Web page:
But there’s a growing concern that competing priorities for the $5.3 billion could leave the business community with crumbs, if anything.

Answers aren’t coming from the State House — at least not yet.

All a spokesman for Baker would say is that the administration “feels strongly that this issue needs to be addressed quickly” and is eager to work with the Legislature to accomplish that goal.


House Speaker Ron Mariano said a special committee charged with sorting out this once-in-a-lifetime infusion of federal funds has begun meeting, but more analysis is needed — with a goal of achieving “an equitable recovery.”

Representative Aaron Michlewitz, the House’s lead budget writer, said legislative leaders will look at “all the options, at how to best use these funds to kick-start our economy.” One of his priorities: making sure the state budget remains stable after the federal aid doled out to individuals and businesses in the past year fades away.

Senator Bruce Tarr, one of the few Republicans in the Legislature, tried on Tuesday to add a provision to the state budget that would require up to $4 billion in federal funds to be diverted to the unemployment program. His budget amendment was rejected.

As cochairman of the economic development committee, Senator Eric Lesser regularly hears from small-business owners and advocates. Lesser is among the lawmakers who say some federal funds should be used to offset these steep UI costs. The fee hike, he said, created an unfair situation in which employers that kept all workers employed now need to pay up. He said it also exposes broader problems with the state’s unemployment system.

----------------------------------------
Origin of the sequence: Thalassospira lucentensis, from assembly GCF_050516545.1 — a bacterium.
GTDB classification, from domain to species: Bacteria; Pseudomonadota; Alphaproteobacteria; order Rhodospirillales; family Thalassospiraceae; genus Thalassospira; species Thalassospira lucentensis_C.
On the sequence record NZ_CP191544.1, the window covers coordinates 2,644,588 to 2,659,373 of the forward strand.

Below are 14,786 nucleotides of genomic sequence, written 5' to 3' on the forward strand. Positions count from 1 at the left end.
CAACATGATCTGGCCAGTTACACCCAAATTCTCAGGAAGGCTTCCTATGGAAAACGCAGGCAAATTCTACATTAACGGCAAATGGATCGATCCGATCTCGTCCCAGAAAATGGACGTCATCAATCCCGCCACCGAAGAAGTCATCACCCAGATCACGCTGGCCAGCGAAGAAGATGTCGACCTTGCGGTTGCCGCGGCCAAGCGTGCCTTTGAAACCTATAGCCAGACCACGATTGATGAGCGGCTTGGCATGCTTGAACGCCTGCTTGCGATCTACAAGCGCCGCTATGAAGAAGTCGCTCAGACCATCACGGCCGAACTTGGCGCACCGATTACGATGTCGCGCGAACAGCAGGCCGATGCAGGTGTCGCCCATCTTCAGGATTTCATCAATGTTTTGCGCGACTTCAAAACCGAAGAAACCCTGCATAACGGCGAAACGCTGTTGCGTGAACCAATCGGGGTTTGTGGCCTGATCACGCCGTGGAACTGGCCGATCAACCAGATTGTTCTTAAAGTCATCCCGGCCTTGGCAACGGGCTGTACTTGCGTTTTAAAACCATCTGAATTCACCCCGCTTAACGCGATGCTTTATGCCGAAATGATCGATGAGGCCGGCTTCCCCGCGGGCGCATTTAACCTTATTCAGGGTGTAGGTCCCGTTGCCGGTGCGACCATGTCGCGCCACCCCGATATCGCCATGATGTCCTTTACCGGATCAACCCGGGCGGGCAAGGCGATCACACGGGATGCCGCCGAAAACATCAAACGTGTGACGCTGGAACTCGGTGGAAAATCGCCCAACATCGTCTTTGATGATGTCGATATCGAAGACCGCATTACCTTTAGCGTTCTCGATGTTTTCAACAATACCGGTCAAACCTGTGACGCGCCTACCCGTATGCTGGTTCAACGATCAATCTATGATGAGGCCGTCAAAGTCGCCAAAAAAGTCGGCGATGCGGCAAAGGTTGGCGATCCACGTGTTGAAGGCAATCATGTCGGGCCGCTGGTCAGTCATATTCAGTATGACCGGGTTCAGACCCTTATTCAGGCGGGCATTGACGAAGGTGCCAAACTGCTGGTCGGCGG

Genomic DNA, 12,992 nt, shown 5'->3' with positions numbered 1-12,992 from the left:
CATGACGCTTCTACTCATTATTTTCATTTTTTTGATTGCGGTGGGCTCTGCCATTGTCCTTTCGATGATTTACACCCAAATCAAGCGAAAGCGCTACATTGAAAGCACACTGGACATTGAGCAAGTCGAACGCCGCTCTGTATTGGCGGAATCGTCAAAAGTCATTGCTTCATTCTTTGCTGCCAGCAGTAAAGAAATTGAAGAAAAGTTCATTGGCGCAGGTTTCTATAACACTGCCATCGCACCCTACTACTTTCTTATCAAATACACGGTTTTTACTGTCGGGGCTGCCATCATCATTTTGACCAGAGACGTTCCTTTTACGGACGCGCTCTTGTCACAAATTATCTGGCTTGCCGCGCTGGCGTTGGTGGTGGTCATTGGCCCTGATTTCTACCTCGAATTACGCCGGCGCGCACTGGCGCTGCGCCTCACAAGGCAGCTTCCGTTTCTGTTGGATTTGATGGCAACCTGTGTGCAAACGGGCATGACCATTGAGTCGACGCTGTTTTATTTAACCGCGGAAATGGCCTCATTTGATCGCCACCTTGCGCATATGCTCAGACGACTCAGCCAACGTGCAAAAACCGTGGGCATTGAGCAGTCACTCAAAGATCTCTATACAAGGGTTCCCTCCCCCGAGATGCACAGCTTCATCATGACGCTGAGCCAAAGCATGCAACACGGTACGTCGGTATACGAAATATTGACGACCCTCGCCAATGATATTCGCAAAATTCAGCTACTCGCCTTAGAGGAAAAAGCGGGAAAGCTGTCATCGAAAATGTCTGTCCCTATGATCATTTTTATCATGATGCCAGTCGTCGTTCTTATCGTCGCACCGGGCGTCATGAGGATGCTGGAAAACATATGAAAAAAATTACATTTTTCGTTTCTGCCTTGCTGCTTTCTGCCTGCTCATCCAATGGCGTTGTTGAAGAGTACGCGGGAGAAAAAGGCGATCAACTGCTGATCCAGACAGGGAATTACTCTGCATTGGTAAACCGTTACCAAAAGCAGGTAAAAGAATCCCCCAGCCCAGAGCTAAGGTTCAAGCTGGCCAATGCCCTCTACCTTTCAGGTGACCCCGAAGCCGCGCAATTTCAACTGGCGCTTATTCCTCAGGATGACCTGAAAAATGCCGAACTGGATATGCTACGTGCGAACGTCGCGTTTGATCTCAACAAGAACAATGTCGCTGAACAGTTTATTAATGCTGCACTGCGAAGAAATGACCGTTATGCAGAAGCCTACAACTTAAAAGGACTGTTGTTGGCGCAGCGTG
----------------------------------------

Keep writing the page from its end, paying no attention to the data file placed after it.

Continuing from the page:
Five billion dollars may sound like a mountain of cash. But Lesser is well aware of the pressing demand inside and outside the State House, and how quickly that money can be spent.


Phineas Baxandall, senior analyst at the left-leaning Mass. Budget & Policy Center, said lawmakers should instead focus on using the federal money to help vulnerable communities recover from the pandemic, such as building a world-class early education system. To some extent, he said, this problem was exacerbated by numerous UI rate freezes on Beacon Hill over the years that were designed to help employers.

Business groups such as the retailers association take the opposite view: that Massachusetts has one of the most generous unemployment programs in the country, if not the most generous, and now businesses are paying the price.

Consider the situation that Daniel Edwards faces, a situation shared by many small-business owners. Edwards owns a Handyman Connection franchise on the South Shore and is having a hard time finding workers. He said he could fill 10 jobs, but no one is applying. Part of the problem, he said, is that current unemployment benefits are encouraging many people to stay on the sidelines. He bemoans the fact he is now paying higher unemployment insurance premiums to help cover those benefits, an increase that “sucks any profitability” he has out of his business.

From his perspective, using some of that newfound stimulus cash to ease the pain for employers is the least that state government leaders can do.

Jon Chesto can be reached at Follow him @jonchesto.